New Federal Rules Govern Funding for Electronic Medical Records

 
 
By Brian T. Horowitz  |  Posted 2010-07-16 Email Print this article Print
 
 
 
 
 
 
 

The U.S. Department of Health and Human Services released final "meaningful use" rules on how health care providers can access $27 billion in federal economic stimulus money by using electronic medical records. Health care providers can begin to receive these incentives in 2011.

The U.S. Department of Health and Human Services has released final rules on how health care providers can qualify for up to $27 billion in incentives to implement electronic medical records beginning in 2011.

The health care industry continues to mull over an 864-page document on "meaningful use" rules from the department's CMS (Centers for Medicare & Medicaid Services) and ONC (Office of the National Coordinator for Health Information Technology) divisions. 

Health care providers must demonstrate "meaningful use" of electronic health records to be awarded Medicare and Medicaid incentives under the Obama administration's stimulus package.  

The announcement on July 13 made the requirements more flexible and divided the 25 objectives into two categories. They include 15 objectives required of physicians and hospitals, and a "menu set" of 10 procedures, of which five may be deferred to 2011-12. Objectives for after 2012 will be added later. 

The government also requires that hospitals implement patient-education programs and that sharing of medical tests comply with privacy guidelines under HIPAA and the National Privacy and Security Framework. 

Government incentives for implementing electronic medical records were established under the HITECH (Health Information Technology for Economic and Clinical Health) Act.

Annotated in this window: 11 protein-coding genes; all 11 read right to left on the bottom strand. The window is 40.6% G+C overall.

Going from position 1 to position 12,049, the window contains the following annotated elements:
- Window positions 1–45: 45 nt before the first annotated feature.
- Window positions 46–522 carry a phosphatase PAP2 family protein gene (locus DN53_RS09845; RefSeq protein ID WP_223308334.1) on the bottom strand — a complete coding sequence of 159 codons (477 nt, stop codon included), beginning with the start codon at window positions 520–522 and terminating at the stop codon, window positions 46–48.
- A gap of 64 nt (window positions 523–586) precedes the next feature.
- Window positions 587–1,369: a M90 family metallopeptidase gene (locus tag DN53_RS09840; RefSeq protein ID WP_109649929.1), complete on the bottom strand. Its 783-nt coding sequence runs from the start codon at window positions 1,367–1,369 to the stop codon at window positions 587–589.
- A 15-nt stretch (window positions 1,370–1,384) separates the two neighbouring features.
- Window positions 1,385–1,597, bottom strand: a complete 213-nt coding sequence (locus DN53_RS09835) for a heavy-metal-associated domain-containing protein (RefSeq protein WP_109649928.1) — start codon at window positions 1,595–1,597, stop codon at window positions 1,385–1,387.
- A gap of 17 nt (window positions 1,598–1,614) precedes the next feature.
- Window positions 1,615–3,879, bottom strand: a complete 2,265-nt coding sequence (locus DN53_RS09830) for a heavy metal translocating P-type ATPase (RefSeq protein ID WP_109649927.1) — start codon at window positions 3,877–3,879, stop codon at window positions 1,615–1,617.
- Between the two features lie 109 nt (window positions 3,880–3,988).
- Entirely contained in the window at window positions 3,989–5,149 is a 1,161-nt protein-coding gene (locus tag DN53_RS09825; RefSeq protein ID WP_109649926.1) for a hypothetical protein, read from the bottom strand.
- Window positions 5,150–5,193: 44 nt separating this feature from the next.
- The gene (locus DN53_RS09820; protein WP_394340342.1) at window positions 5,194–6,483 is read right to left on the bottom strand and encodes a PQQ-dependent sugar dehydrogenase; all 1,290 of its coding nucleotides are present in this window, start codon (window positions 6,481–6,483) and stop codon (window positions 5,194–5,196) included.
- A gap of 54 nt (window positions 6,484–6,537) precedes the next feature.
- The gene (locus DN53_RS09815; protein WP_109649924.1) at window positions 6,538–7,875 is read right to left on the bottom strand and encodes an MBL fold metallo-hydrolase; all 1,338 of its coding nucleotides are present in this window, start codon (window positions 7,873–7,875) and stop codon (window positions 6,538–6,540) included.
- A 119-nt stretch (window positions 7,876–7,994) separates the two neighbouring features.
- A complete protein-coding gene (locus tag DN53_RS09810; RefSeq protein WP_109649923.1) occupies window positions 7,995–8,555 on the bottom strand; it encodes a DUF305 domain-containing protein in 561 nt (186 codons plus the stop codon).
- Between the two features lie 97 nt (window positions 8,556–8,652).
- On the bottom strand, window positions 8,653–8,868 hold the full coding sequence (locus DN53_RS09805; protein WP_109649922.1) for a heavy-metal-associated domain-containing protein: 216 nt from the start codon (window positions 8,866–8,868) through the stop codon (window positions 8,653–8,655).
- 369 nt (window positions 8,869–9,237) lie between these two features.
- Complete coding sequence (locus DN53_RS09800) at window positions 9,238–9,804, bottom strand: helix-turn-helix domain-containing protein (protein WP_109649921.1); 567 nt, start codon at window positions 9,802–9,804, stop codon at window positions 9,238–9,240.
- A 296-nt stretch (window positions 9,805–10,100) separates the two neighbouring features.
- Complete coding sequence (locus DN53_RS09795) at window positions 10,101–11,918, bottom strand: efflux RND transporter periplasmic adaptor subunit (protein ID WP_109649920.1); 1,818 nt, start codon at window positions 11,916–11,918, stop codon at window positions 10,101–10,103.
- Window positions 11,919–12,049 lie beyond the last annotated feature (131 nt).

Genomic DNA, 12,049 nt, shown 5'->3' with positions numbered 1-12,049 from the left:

"For years, health policy leaders on both sides of the aisle have urged adoption of electronic health records throughout our health care system to improve quality of care and ultimately lower costs," Health and Human Services Department Secretary Kathleen Sebelius said in a statement."Today, with the leadership of the president and the Congress, we are making that goal a reality."

HHS estimated that as much as $27 billion could be doled out to the health care industry over 10 years, with medical professionals receiving up to $44,000 under Medicare and $63,750 under Medicaid. Meanwhile, under Medicare and Medicaid, hospitals could receive millions for use of certified EMRs.

According to the HHS, increased use of electronic medical records could reduce health care costs, increase safety and improve Americans' health overall. The "meaningful use" requirements are the start of a five-year government campaign to increase implementation of EMRs.

The Obama administration's February 2009 stimulus bill, ARRA (American Recovery and Reinvestment Act), put the "meaningful use" rules into place.

The last announcement of regulations on meaningful use came in January. At that time, doctors criticized the guidelines and noted missing physician narratives, a doctor's assessment of a patient's condition. The American Medical Association had called the rules too stringent. 

Mark Segal, vice president of government and industry affairs for General Electric Healthcare IT and past vice chair of the HIMSS Electronic Health Record Association (EHRA), said the rules were helpful overall for the health care industry and show the government's commitment to health care IT.

"The overwhelming evidence is that health care IT can increase the quality and efficiency of the health care system," Segal told eWEEK.  

GE offers a Centricity software platform that allows enterprises to manage the flow of patients and the revenue cycle for a practice. Segal said clarifications in the rules should allow IT departments to implement them more effectively.


 
 
 
 
Brian T. Horowitz is a freelance technology and health writer as well as a copy editor. Brian has worked on the tech beat since 1996 and covered health care IT and rugged mobile computing for eWEEK since 2010. He has contributed to more than 20 publications, including Computer Shopper, Fast Company, FOXNews.com, More, NYSE Magazine, Parents, ScientificAmerican.com, USA Weekend and Womansday.com, as well as other consumer and trade publications. Brian holds a B.A. from Hofstra University in New York.

Follow him on Twitter: @bthorowitz

 
 
 
 
 
 
 

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